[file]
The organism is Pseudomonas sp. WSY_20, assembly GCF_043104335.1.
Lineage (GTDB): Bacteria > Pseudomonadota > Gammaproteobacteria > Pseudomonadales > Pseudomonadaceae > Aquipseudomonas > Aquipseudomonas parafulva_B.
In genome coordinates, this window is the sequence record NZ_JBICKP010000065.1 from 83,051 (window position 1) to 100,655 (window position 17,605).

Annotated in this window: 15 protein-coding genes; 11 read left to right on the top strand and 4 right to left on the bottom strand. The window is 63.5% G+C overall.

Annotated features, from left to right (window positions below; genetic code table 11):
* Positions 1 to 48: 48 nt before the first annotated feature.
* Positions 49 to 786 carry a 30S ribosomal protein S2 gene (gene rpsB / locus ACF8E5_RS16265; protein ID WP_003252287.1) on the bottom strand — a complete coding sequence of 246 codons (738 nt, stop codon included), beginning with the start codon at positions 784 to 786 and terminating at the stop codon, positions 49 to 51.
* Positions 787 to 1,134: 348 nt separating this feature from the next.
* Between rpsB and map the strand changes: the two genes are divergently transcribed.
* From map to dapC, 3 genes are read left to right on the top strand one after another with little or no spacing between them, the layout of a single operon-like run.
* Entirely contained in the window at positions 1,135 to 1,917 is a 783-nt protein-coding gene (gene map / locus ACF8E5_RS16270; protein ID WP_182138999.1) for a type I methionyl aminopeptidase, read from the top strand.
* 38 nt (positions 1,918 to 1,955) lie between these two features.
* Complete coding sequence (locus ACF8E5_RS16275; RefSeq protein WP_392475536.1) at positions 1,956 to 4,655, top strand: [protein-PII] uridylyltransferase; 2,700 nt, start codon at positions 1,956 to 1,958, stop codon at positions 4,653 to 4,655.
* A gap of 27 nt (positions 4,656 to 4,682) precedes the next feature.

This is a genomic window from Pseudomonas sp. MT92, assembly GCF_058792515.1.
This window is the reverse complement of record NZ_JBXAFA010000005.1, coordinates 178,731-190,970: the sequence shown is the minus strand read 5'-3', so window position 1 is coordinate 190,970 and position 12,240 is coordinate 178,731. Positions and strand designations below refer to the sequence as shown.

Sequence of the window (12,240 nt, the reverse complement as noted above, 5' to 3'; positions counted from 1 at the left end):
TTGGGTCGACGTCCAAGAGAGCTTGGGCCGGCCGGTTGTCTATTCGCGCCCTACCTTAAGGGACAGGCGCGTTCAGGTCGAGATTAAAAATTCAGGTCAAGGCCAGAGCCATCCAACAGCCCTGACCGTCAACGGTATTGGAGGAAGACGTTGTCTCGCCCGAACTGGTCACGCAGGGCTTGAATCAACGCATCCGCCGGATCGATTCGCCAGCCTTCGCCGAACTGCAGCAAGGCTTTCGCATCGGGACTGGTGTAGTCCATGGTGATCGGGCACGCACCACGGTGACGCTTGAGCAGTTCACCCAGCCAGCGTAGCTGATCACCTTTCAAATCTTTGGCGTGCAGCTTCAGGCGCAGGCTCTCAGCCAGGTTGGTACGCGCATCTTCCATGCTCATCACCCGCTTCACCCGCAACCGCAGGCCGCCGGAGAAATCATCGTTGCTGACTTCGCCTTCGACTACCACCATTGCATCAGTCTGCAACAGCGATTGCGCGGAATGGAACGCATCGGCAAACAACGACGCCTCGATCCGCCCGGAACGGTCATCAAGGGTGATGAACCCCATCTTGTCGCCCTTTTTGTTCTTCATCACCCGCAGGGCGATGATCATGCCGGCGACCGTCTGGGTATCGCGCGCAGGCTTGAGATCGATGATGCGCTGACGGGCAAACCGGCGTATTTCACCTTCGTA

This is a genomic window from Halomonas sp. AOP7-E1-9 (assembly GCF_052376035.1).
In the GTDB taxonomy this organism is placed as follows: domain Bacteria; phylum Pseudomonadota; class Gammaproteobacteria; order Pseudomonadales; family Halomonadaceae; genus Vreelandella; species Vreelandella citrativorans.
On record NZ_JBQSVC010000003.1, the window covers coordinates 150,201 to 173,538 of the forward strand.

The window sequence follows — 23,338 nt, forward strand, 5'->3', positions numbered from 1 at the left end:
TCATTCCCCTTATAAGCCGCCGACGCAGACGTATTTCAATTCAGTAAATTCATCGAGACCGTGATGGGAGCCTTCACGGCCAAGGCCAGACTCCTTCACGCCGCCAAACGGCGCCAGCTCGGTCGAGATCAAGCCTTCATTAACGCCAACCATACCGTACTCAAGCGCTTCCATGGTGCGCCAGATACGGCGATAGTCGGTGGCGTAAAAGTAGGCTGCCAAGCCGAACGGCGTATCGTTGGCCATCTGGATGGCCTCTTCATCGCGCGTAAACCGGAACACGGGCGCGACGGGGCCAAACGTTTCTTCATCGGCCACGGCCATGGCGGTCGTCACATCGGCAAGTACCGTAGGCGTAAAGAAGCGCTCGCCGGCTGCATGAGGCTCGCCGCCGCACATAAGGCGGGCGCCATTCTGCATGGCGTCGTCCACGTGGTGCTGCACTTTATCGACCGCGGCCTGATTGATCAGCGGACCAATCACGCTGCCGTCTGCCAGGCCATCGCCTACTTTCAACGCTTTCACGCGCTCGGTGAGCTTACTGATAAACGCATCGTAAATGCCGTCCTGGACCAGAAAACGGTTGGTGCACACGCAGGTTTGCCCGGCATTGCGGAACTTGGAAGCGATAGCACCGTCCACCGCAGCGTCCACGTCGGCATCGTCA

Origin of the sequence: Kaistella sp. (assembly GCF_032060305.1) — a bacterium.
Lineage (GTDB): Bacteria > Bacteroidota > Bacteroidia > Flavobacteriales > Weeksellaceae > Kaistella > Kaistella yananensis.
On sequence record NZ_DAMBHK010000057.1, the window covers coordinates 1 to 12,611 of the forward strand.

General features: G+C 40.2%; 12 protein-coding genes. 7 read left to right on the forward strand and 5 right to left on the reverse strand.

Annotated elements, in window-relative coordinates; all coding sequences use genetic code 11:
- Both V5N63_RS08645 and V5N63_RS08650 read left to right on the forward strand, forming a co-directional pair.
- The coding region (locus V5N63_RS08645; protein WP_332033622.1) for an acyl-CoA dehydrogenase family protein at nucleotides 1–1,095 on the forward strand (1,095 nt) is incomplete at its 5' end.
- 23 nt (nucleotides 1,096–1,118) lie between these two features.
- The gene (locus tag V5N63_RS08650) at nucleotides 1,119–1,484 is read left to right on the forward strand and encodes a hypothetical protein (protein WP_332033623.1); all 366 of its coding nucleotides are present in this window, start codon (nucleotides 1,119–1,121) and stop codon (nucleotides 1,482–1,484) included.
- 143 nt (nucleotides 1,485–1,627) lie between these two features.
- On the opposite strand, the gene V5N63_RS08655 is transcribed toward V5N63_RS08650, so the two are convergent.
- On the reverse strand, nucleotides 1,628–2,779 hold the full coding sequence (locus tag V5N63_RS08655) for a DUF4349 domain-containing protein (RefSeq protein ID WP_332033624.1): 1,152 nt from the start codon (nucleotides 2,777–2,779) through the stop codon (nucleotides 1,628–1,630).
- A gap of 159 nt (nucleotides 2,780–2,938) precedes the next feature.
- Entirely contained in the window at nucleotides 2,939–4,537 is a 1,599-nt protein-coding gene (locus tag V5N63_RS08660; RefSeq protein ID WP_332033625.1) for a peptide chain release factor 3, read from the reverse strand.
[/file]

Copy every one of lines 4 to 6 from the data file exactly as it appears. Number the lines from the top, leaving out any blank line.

Annotated in this window: 15 protein-coding genes; 11 read left to right on the top strand and 4 right to left on the bottom strand. The window is 63.5% G+C overall.

Annotated features, from left to right (window positions below; genetic code table 11):
* Positions 1 to 48: 48 nt before the first annotated feature.